It is 4pm on Friday and the senior financial analyst at your Toronto-based company just resigned. Normally you wouldn’t panic, but as the Controller, you know that Monday is the beginning of quarter-end at your company. To make the situation even worse, your team is already overloaded because you didn’t receive approval to replace a team member who was promoted.
That additional stress on your small, but dedicated, team could cause one of them to “pop” and you just can’t take that chance. You are in desperate need of a accounting contractor. After all, you will be the one working until the wee hours of the morning to close the quarter if someone else leaves.
After all, you will be the one working until the wee hours of the morning to close the quarter if someone else leaves.
With a brave face on, you walk upstairs to your CFO, a chartered accountant with over 15 years in manufacturing, and pitch him the idea of bringing in a contract resource to help out. You know a few contract recruitment agencies for accountants and you want to call them as soon as possible. Your CFO listens carefully, evaluating your idea for a new hire in your finance team, as you pour your heart and soul into the message, which happens to be one part sales pitch and another part desperation.
As the last words leave your mouth, you look into his eyes and watch as he cocks his head to the side, a signal that tells you he is thinking through what you have said. He starts to nod his head and speaks slowly, “All right, I think you do need some help for the next few months while we figure out what the permanent headcount should be.” You exhale loudly, not realizing that you have been holding your breath and listen as he continues, “You are going to have to promise me that you will look for the following three things in the contractor you bring in.”
Look for the following three things in the contractor you bring in.
You begin to nod, willing to agree to anything he stipulates so that you can get the work done that you need to. Your CFO knows this and he struggles to suppress a chuckle as you nod your head. He says, “Hiring a contractor is different from hiring a permanent employee. With a permanent employee you want someone who is going to grow into his role and develop with the organization. With a contractor, you want someone who has “been there and done that” before. You want someone who is slightly overqualified for the position, so that he can ramp up quickly with minimal supervision as you and your team are already short-handed.”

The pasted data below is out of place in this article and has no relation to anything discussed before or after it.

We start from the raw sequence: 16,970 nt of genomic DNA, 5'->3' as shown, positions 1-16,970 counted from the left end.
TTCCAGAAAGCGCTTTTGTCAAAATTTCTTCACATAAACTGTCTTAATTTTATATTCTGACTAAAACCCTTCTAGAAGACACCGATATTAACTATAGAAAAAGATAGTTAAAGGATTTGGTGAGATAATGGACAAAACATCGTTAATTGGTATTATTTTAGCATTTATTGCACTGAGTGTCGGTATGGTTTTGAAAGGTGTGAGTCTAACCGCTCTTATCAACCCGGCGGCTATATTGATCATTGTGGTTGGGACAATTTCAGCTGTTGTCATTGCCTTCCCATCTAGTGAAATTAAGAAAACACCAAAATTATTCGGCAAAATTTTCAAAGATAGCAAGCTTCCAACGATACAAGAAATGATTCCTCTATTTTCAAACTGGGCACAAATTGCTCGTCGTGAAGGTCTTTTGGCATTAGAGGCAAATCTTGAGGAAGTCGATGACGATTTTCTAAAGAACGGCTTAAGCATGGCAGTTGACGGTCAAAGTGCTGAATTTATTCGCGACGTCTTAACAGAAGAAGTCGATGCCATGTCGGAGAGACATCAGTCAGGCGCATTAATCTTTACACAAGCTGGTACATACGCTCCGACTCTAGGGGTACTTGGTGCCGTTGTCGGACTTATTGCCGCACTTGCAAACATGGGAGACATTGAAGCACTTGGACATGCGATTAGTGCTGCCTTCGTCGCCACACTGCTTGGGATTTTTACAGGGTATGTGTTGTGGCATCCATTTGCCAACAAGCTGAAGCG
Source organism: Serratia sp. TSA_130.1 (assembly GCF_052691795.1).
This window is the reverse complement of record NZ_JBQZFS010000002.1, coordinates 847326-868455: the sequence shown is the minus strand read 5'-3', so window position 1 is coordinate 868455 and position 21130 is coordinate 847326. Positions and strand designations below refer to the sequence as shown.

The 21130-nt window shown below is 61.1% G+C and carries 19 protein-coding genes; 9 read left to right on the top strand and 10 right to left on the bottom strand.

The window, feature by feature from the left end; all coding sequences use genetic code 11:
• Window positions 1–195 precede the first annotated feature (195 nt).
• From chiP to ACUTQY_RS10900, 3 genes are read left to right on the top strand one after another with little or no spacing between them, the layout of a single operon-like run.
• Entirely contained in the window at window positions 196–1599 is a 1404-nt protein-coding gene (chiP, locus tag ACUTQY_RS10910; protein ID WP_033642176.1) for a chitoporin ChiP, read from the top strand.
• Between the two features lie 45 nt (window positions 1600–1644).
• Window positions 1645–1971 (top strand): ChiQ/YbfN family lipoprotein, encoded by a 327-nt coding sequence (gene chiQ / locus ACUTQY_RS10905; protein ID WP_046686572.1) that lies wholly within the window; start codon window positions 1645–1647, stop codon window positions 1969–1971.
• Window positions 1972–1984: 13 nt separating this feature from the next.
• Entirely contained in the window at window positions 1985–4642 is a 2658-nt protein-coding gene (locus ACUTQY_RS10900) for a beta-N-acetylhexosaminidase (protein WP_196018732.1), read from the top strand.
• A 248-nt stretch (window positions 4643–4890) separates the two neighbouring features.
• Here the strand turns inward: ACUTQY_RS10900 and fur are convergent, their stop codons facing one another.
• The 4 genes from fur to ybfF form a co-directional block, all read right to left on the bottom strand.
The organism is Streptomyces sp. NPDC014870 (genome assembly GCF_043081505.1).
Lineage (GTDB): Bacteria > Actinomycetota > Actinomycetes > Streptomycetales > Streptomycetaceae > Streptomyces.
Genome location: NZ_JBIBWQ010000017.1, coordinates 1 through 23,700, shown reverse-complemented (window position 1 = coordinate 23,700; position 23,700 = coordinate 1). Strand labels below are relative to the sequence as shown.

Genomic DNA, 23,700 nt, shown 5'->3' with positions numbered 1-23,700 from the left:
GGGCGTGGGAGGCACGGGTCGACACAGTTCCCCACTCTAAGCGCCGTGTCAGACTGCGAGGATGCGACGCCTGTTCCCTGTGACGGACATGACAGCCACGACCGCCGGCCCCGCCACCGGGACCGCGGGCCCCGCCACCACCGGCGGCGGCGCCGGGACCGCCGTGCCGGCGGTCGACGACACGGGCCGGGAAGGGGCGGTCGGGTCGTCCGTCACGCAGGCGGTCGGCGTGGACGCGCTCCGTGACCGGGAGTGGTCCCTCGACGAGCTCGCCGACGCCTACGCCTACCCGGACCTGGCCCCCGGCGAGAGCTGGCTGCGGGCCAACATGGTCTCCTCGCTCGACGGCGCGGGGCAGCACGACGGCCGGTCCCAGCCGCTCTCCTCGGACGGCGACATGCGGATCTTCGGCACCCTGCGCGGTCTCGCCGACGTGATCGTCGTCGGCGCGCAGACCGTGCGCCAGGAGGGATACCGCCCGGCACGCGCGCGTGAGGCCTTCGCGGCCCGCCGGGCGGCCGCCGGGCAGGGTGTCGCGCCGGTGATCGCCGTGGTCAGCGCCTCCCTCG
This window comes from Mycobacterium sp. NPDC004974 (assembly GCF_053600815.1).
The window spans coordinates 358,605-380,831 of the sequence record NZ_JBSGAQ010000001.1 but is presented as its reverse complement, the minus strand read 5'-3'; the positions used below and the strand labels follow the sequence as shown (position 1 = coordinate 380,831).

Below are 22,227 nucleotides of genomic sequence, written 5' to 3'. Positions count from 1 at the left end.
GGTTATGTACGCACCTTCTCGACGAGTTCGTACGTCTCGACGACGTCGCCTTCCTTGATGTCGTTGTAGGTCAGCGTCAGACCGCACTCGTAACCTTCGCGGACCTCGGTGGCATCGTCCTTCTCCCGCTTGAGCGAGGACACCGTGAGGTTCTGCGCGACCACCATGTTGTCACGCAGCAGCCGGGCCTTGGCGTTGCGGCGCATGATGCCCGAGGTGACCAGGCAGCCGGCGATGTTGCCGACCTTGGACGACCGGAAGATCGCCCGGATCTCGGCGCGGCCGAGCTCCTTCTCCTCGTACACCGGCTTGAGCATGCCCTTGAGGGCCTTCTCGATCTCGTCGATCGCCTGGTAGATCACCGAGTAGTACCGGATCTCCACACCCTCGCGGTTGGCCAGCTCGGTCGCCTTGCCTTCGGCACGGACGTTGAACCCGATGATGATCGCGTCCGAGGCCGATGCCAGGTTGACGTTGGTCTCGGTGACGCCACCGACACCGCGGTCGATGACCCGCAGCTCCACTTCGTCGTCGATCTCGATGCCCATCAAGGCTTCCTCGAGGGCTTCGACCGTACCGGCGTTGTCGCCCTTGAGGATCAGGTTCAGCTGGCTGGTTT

Hire someone who is slightly over-qualified for the accounting contractor position as you and your team are already short-handed and you cannot afford to spend time training on fundamentals.
He continues, “Since you are hiring a senior financial analyst, make sure that you get someone who has used the same systems that we have here. As a rule of thumb, the closer the job is to analyst or accountant level, the more important it is that the candidate has worked with similar systems. I know that you need someone quickly, but the person who is leaving us was responsible for pulling data and performing analysis using different tools. You don’t have as much experience with those systems as a supervisor, so you are going to need someone who is technologically savvy”
Ensure that accounting contractors have worked with the same systems. As a rule of thumb, the closer the position is to the analyst or accountant level, the more important the systems experience becomes.
After watching you absorb the information, your CFO continues, “In my time I have seen good contractors and bad contractors managing teams and I can tell you how to spot the good ones. Look for resumes that have contract lengths longer than three months and absolutely avoid contractors whose resumes are a string of one and two month contract engagements. The great ones tend to get their contracts extended as the employer sees the value that they are driving. Just think, if we hire people who are fantastic, are we not going to find ways to keep them around? I am sure that there are some exceptions to this rule, but it is a great guide.”
Hire contractors who have worked in contracts that are longer than three months and avoid the resumes that are filled with contracts lasting one and two months. Great people tend to get their contracts extended.
There is silence in the room as you process the new information. It all seems to make sense to you and you cannot find any flaws in the logic. Nodding, you look up and let your CFO know that you are going to follow his advice. If you hurry, you can get in touch with your “go-to” accounting
agencies before they leave for the weekend.